This brand new series for ITV features natural world expert Ray Mears on a journey of discovery among the landscapes and wildlife of China.Continue reading
A brand new seven-part series is due to begin on ITV1 at 8pm on Friday 13th October. This series sees renowned bushcraft expert Ray Mears delving further into the outback. Ray travels across Australia to discover how the wildlife and people thrive and adapt in some of the planet’s last great areas of wilderness.
In this series Ray ventures through turquoise waters, across majestic mangroves, high above mountain ranges and deep into pre-historic forests. In each episode, Ray journeys through Australia in search of its remarkable landscapes, the extraordinary wildlife and the people who have survived this wilderness.
The following post was written by Woodlore Aspirant Instructor Sarah Day.
Our wonderful waterways are now being accessed and enjoyed by more people than ever. The rivers teem with canoeists, kayakers and paddle boarders, as well as the traditional rowers and anglers. Most are aware to some degree of the risks of sharp (often man-made) debris in the river, fallen trees, and the hazard of the water itself – even that of Weil’s disease – but many are unfamiliar with the harm that their own actions can cause to the ecosystem and how they can avoid doing so.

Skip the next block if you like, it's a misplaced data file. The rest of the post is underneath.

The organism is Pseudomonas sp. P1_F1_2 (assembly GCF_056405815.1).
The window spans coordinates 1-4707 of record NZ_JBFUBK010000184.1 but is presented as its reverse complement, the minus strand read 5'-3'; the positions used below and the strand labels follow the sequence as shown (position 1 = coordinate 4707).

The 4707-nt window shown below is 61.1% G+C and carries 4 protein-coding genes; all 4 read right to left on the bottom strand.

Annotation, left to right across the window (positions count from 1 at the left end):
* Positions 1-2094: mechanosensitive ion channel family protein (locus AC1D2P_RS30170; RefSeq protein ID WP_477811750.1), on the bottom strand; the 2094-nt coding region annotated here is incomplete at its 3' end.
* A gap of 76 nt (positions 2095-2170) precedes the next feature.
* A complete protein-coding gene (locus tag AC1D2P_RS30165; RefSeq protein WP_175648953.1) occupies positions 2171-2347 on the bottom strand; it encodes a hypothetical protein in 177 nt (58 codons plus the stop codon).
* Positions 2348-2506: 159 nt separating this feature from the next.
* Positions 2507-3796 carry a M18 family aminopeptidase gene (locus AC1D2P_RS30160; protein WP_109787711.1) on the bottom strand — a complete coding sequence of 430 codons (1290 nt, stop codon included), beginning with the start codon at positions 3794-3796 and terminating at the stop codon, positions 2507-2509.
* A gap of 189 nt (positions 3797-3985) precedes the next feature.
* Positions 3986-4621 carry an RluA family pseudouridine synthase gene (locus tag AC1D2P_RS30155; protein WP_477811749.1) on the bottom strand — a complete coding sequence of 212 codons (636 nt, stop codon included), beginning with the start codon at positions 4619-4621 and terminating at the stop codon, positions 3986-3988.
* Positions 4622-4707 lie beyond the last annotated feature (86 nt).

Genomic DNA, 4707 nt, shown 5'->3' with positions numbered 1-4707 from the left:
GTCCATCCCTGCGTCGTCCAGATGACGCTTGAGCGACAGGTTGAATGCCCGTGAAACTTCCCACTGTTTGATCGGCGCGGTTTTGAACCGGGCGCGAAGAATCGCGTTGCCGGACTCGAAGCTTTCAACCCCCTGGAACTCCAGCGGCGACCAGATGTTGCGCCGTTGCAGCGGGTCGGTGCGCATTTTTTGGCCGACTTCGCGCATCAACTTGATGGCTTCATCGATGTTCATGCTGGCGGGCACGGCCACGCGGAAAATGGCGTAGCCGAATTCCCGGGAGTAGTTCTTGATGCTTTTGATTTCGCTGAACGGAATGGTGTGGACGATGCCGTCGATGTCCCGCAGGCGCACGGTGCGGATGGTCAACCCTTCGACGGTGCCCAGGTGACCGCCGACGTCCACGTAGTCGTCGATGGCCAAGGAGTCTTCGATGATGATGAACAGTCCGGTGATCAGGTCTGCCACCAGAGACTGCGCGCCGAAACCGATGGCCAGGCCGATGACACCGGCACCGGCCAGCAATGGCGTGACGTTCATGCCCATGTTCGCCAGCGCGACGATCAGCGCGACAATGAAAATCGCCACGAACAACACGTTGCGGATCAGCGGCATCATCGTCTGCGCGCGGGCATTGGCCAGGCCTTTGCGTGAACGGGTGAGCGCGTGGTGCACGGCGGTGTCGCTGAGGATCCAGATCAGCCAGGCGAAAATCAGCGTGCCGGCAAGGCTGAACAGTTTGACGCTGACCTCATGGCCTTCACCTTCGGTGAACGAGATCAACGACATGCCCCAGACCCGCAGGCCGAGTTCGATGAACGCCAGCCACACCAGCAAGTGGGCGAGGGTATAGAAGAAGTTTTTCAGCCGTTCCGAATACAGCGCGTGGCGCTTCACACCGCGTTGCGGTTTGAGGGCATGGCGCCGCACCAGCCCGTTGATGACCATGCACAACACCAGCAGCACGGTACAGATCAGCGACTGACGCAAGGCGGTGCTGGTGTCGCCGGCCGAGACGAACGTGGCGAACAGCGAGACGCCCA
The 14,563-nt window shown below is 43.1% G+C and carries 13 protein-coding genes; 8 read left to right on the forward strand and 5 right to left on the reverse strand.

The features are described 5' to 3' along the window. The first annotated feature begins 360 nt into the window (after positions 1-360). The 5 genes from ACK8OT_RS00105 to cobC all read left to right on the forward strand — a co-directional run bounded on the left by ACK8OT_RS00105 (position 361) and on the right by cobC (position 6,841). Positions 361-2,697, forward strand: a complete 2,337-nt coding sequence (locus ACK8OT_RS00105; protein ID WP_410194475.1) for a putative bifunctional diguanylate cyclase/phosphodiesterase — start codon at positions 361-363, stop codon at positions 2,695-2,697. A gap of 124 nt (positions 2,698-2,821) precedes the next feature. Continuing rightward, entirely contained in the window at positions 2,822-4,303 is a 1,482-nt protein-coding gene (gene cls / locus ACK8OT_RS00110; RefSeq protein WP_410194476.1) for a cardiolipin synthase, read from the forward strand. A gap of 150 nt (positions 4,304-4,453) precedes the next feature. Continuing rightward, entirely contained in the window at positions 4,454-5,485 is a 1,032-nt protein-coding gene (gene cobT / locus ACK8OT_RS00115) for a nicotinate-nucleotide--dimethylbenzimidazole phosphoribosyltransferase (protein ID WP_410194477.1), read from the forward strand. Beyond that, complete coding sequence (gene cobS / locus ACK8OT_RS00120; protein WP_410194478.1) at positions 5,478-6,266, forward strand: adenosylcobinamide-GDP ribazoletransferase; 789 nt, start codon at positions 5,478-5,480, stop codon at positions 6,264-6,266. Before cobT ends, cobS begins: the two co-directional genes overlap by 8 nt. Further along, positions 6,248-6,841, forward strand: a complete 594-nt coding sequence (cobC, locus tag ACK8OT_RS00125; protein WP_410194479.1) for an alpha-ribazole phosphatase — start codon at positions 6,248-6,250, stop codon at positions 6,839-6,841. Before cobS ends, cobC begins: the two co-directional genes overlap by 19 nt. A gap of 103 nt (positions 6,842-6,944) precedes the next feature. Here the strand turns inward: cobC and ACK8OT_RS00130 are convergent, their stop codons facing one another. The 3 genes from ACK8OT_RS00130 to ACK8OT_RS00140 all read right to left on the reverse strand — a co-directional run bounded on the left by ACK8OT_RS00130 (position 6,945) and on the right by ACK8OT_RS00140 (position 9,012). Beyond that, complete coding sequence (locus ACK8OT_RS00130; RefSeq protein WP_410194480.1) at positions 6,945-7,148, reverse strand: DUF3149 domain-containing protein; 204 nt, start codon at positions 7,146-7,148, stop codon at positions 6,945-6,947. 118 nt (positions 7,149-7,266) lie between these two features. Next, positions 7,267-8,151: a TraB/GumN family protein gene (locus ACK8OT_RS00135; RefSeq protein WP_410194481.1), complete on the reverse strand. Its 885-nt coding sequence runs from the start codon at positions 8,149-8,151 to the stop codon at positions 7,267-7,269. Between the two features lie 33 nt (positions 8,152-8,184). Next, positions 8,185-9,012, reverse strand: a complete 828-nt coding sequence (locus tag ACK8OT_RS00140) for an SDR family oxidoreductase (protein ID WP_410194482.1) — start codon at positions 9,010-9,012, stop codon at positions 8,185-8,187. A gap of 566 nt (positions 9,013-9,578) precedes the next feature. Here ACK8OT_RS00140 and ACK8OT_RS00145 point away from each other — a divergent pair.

I was paddling recently in the River Stour in Suffolk, near Langham. My partner spotted a jawbone (probably from a cow) on the river bed of the shallow section and picked it out to show me. It wasn’t the worn teeth and odd hole through the side that I noticed first though – it was the tiny, striped mollusc shell clinging to the bone.
I recognised it from the warning poster I’d seen at Alton Water the week before. It was almost certainly a zebra mussel; an invasive species of freshwater mussel, native to Russia, that probably came here originally in the ballast water of ships. It is small but prolific, and can totally clog up water treatment plants, kill native swan mussels, and cause lake beaches to become virtually unusable due to the swathes of sharp shell fragments.
In the heart of winter, it can seem that the long, dark nights are closing in around us. But the forest, seemingly asleep, is already making preparations for the most spectacular of its annual displays. The days are already starting to draw out again as we are blessed with crisp mornings, and soon we will feel the excitement of change in the air. Look closely and you will see that buds of many trees are already formed, holding close their furled treasure; spring is waiting.
The magic of the British woodlands in spring is the wonder of transformation and new life. The leaner times of winter are washed away in a flood of colour, scent and sound. Once again we can rest in coppices bathed in the deep perfume of ramsons; walk beneath the cathedral bowers of the beech, fresh in the succulence of their new leaves; drift slowly to sleep, lulled by the heady perfume of bluebells, and wake to the serenade of birdsong. These are the experiences that form our year and bring renewed vigour to our love of the forest. There is an irrepressible thrill, a deep connection with the life of these very special places, which wakes the soul and sets our pace into the coming year.
As the sun’s weak rays start to muster their strength and bring warmth to our forest home, the plants that surround us respond with generosity. The sap will rise in the birch, giving us a short-lived opportunity to enjoy this invigorating draft. The willow will loosen its bark, allowing us to harvest the fibres needed for cordage at this time of year, and many other plants will provide their fresh, young leaves, ready for salads: a welcome repast which speaks of the freshness of the season.